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Comment: PCI-e on die is transformative (Score 2) 58

by nunley (#39622141) Attached to: Intel Launches Z77 Motherboards, Preparing For Ivy Bridge
I think a lot of commenters on this are missing the point that 16 lanes of PCI-e 3.0 directly on-die is going to be a massive boost to Native PCI-e NAND Flash implementations (Fusion-io, for example). One of the biggest hurdles to getting more productivity out of faster CPUs and the proliferation of sockets/cores is feeding data to those CPUs. The disparity here is staggering... CPUs have improved by over a million times where storage interfaces and devices have only improved perhaps 100x (being generous) in the same timeframe. This change puts many terabytes of native PCIe NAND flash memory in very close proximity to the CPU complex and will enable vastly more efficient applications.
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+ - Saving Captain Crunch->

Submitted by nunley
nunley (760422) writes "Blue Box creator, Captain Crunch (aka John Draper) urgently needs surgery and is at risk of losing the use of his hands if he does not have the required surgery. The Crunchster suffered an injury at DefCon this year after being hugged by an overzealous fan, and he is trying to raise the funds to cover the co-pay and rehab. He is one of the legends, and he needs our help."
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Comment: Re:So many critics... (Score 1) 195

by nunley (#10437127) Attached to: IBM Introduces Biometric Thinkpad
This type of reader has very good specifications regarding false-positives and false-negatives.

The basis of the technology is that it constructs an image of the fingerprint based on variations in the electrical resistance over the surface of the living finger - please note the word "living." The exterior surface of your skin, including the finger, is dead. Strip off the upper few layers of dead skin cells and you find the first layer of living skin cells. These skin cells have specific qualities of electrical resistance. They also composed into specific shapes over the surface of the skin. The combination of specific electrical qualities in the cells and specifically how the cells are arranged results in measurable and unique variations of electrical resistance over the surface of the finger. That is what a capacitive fingerprint sensor does - it reads variations in the electrical resistance of the living surface of the finger and constructs a map of the finger that shows those variations.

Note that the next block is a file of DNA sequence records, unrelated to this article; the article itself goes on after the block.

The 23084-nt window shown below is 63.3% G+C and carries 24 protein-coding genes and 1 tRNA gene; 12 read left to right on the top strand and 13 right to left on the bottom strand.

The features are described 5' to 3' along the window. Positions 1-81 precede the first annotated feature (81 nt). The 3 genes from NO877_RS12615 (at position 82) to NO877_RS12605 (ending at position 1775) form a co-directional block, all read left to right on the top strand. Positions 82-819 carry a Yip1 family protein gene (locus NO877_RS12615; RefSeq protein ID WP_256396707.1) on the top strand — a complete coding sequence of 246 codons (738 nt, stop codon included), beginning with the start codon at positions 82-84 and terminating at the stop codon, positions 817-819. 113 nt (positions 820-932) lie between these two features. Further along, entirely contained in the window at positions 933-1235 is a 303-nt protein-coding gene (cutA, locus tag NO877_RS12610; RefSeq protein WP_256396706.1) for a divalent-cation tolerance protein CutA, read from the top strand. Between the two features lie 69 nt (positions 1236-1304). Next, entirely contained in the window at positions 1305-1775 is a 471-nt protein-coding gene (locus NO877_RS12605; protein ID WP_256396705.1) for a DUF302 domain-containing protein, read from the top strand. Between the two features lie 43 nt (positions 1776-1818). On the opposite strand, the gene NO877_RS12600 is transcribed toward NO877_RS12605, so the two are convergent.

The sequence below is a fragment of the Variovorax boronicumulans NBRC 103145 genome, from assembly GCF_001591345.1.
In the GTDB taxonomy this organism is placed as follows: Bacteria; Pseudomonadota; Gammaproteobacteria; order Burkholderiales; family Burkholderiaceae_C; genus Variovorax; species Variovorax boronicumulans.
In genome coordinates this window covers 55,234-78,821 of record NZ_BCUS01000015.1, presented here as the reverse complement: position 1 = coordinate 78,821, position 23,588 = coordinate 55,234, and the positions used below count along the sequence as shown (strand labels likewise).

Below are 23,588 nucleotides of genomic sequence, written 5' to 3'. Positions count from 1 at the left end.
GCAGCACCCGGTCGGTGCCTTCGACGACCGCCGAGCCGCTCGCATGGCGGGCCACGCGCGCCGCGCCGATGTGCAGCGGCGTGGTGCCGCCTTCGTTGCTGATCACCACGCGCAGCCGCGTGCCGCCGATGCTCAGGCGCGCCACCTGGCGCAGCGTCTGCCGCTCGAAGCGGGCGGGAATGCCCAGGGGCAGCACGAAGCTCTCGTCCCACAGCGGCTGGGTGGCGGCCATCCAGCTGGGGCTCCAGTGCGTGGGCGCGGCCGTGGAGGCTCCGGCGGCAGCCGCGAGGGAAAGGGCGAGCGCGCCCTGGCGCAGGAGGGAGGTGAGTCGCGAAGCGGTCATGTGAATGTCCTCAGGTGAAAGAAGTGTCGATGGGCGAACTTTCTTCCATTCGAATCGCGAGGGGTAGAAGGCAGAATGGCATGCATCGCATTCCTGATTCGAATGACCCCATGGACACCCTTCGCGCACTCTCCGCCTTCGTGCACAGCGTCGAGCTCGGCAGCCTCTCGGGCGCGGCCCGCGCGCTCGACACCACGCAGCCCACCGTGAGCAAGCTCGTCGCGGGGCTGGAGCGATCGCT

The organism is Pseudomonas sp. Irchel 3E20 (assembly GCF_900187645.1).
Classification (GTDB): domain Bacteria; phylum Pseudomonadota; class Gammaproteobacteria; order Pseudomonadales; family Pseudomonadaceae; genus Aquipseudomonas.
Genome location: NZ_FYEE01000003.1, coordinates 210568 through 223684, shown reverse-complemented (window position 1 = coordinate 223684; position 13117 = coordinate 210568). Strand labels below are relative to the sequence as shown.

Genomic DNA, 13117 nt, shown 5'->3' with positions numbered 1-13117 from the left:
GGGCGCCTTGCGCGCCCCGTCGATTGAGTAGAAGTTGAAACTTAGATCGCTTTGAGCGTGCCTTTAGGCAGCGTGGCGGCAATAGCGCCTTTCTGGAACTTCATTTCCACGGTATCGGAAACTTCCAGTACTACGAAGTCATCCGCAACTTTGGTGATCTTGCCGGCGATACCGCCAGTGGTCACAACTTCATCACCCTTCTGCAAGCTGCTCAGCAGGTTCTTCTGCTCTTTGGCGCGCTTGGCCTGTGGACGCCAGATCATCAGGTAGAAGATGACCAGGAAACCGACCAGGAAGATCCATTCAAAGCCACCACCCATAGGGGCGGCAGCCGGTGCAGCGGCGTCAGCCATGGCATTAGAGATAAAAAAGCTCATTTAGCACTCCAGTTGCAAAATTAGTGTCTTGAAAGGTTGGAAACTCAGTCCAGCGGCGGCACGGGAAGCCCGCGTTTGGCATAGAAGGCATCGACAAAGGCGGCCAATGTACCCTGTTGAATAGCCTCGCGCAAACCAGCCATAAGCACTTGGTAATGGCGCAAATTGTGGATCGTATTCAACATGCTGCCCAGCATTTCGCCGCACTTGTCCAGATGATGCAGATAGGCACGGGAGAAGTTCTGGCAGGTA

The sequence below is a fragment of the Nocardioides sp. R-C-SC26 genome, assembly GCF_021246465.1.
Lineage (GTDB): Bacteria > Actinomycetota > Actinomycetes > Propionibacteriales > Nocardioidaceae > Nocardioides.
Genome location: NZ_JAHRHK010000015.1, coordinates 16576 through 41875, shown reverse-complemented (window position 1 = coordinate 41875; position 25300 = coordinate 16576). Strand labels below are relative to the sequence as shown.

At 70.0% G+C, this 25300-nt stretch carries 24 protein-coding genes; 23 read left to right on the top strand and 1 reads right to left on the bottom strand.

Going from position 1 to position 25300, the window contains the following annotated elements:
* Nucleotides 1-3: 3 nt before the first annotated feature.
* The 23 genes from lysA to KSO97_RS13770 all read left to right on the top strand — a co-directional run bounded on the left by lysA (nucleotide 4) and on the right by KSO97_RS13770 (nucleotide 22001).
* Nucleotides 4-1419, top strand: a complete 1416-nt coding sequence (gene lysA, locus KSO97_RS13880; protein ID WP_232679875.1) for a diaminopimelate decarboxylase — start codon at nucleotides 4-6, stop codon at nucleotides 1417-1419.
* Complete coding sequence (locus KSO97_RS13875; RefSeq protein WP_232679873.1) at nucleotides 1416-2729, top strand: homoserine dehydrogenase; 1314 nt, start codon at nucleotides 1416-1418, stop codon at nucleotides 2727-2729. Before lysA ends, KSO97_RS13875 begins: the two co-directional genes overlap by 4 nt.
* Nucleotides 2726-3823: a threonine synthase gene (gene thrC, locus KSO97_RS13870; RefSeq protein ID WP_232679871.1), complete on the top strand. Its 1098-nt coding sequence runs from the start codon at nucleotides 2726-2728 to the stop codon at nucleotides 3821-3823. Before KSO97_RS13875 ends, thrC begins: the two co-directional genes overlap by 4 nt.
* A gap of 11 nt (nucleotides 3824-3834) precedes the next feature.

I don't think the variations caused by stress or illness would be enough to skew the reader to get a false-negative reading (user fails to login with correct finger). If you think about the fact that the user is dragging the finger across the reader at infinitely variable speeds (even though only a relatively small range of speeds will work), you'll realize that the mapping technology is pretty advanced, so the very slight variations introduced by stress or illness would not interfere.

Things are not as simple as they seems at first. - Edward Thorp